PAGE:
Fibrosis is characterized by persistent deposition of extracellular matrix (ECM) by fibroblasts. Fibroblast mechanosensing of a stiffened ECM is hypothesized to drive the fibrotic program; however, the spatial distribution of ECM mechanics and their derangements in progressive fibrosis are poorly characterized. Importantly, fibrosis presents with significant histopathological heterogeneity at the microscale. Here, we report that fibroblastic foci (FF), the regions of active fibrogenesis in idiopathic pulmonary fibrosis (IPF), are surprisingly of similar modulus as normal lung parenchyma and are nonlinearly elastic. In vitro, provisional ECMs with mechanical properties similar to those of FF activate both normal and IPF patient–derived fibroblasts, whereas type I collagen ECMs with similar mechanical properties do not. This is mediated, in part, by αvβ3 integrin engagement and is augmented by loss of expression of Thy-1, which regulates αvβ3 integrin avidity for ECM. Thy-1 loss potentiates cell contractility-driven strain stiffening of provisional ECM in vitro and causes elevated αvβ3 integrin activation, increased fibrosis, and greater mortality following fibrotic lung injury in vivo. These data suggest a central role for αvβ3 integrin and provisional ECM in overriding mechanical cues that normally impose quiescent phenotypes, driving progressive fibrosis through physical stiffening of the fibrotic niche.
Vincent F. Fiore, Simon S. Wong, Coleen Tran, Chunting Tan, Wenwei Xu, Todd Sulchek, Eric S. White, James S. Hagood, Thomas H. Barker
Tumor neoantigens arising from somatic mutations in the cancer genome are less likely to be subject to central immune tolerance and are therefore attractive targets for vaccine immunotherapy. We utilized whole-exome sequencing, RNA sequencing (RNASeq), and an in silico immunogenicity prediction algorithm, NetMHC, to generate a neoantigen-targeted vaccine, PancVAX, which was administered together with the STING adjuvant ADU-V16 to mice bearing pancreatic adenocarcinoma (Panc02) cells. PancVAX activated a neoepitope-specific T cell repertoire within the tumor and caused transient tumor regression. When given in combination with two checkpoint modulators, namely anti–PD-1 and agonist OX40 antibodies, PancVAX resulted in enhanced and more durable tumor regression and a survival benefit. The addition of OX40 to vaccine reduced the coexpression of T cell exhaustion markers, Lag3 and PD-1, and resulted in rejection of tumors upon contralateral rechallenge, suggesting the induction of T cell memory. Together, these data provide the framework for testing personalized neoantigen-based combinatorial vaccine strategies in patients with pancreatic and other nonimmunogenic cancers.
Heather L. Kinkead, Alexander Hopkins, Eric Lutz, Annie A. Wu, Mark Yarchoan, Kayla Cruz, Skylar Woolman, Teena Vithayathil, Laura H. Glickman, Chudi O. Ndubaku, Sarah M. McWhirter, Thomas W. Dubensky Jr., Todd D. Armstrong, Elizabeth M. Jaffee, Neeha Zaidi
Severe influenza (IAV) infection can develop into bronchopneumonia and edema, leading to acquired respiratory distress syndrome (ARDS) and pathophysiology. Underlying causes for pulmonary edema and aberrant fluid regulation largely remain unknown, particularly regarding the role of viral-mediated mechanisms. Herein, we show that distinct IAV strains reduced the functions of the epithelial sodium channel (ENaC) and the cystic fibrosis transmembrane regulator (CFTR) in murine respiratory and alveolar epithelia in vivo, as assessed by measurements of nasal potential differences and single-cell electrophysiology. Reduced ion channel activity was distinctly limited to virally infected cells in vivo and not bystander uninfected lung epithelium. Multiple lines of evidence indicated ENaC and CFTR dysfunction during the acute infection period; however, only CFTR dysfunction persisted beyond the infection period. ENaC, CFTR, and Na,K-ATPase activities and protein levels were also reduced in virally infected human airway epithelial cells. Reduced ENaC and CFTR led to changes in airway surface liquid morphology of human tracheobronchial cultures and airways of IAV-infected mice. Pharmacologic correction of CFTR function ameliorated IAV-induced physiologic changes. These changes are consistent with mucous stasis and pulmonary edema; furthermore, they indicate that repurposing therapeutic interventions correcting CFTR dysfunction may be efficacious for treatment of IAV lung pathophysiology.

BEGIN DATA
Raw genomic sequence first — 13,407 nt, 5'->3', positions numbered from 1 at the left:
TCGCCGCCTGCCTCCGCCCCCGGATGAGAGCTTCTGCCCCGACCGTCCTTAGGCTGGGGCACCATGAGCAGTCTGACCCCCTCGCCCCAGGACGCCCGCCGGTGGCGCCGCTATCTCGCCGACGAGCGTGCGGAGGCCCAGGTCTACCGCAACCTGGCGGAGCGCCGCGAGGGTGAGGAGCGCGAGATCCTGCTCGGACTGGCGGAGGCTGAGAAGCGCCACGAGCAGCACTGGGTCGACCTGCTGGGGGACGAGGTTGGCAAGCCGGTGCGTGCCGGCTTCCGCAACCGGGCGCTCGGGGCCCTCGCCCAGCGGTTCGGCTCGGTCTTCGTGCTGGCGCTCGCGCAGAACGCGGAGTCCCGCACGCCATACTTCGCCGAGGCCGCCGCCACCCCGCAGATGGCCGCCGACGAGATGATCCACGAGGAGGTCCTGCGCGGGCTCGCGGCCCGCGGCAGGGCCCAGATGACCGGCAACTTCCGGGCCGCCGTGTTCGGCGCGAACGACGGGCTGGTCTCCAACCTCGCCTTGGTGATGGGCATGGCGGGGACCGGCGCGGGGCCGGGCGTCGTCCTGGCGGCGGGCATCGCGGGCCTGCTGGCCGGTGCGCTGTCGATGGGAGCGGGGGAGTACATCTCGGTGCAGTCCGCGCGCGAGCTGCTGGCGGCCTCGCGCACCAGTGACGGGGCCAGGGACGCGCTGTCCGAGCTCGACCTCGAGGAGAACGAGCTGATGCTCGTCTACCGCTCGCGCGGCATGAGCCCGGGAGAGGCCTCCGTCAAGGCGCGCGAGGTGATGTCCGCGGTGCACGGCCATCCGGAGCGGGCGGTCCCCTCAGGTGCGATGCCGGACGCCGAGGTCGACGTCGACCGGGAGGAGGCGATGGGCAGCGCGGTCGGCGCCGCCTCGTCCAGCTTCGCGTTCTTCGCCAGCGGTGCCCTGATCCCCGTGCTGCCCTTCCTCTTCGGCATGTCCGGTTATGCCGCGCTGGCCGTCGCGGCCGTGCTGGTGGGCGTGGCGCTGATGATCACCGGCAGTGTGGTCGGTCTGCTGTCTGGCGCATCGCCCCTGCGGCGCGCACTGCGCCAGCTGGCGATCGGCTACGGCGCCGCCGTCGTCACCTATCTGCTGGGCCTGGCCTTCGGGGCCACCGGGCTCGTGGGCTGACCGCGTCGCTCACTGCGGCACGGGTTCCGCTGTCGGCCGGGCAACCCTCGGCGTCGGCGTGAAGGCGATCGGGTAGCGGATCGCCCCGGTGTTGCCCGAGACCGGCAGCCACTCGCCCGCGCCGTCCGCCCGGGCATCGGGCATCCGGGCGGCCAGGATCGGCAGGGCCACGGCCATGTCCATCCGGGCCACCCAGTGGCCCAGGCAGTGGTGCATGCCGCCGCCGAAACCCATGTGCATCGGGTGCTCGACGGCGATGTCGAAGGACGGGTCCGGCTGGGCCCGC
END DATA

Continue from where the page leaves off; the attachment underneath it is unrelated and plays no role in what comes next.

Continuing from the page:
Jeffrey D. Brand, Ahmed Lazrak, John E. Trombley, Ren-Jay Shei, A. Timothy Adewale, Jennifer L. Tipper, Zhihong Yu, Amit R. Ashtekar, Steven M. Rowe, Sadis Matalon, Kevin S. Harrod
Sensitization to Aspergillus species is associated with allergic respiratory diseases. Allergen immunotherapy with nonstandardized Aspergillus extracts is commonly used as therapy in these patients. Unfortunately, no method exists to measure the relevant allergen protein content in diagnostic and therapeutic extracts. Thus, there is a critical need for Aspergillus extract standardization. We hypothesized that development of Aspergillus-specific human IgE mAbs would allow for the characterization of the relevant human allergenic epitopes among currently available commercial Aspergillus fumigatus extracts. Patients with allergic bronchopulmonary mycosis were recruited from Vanderbilt University Medical Center. IgE antibody–secreting B cells were grown and immortalized using human hybridoma techniques first described here. Twenty-six human Aspergillus-reactive IgE mAbs were used as capture and detection reagents to characterize the Aspergillus allergen content of commercial extracts. We found extreme variability in the specificity and quantity of their protein targets. Just 4 mAbs reacted with all available extracts, and only 1 of 4 extracts contained the major allergen Asp f 1. This degree of variability will almost certainly affect the efficacy of these reagents when used in diagnosis and treatment. Human IgE mAbs represent an innovative tool for the evaluation of relevant human allergenic epitopes, which may assist in future development and long-term standardization of mold extracts.
Mark A. Wurth, Azadeh Hadadianpour, Dennis J. Horvath, Jacob Daniel, Olivia Bogdan, Kasia Goleniewska, Anna Pomés, Robert G. Hamilton, R. Stokes Peebles Jr., Scott A. Smith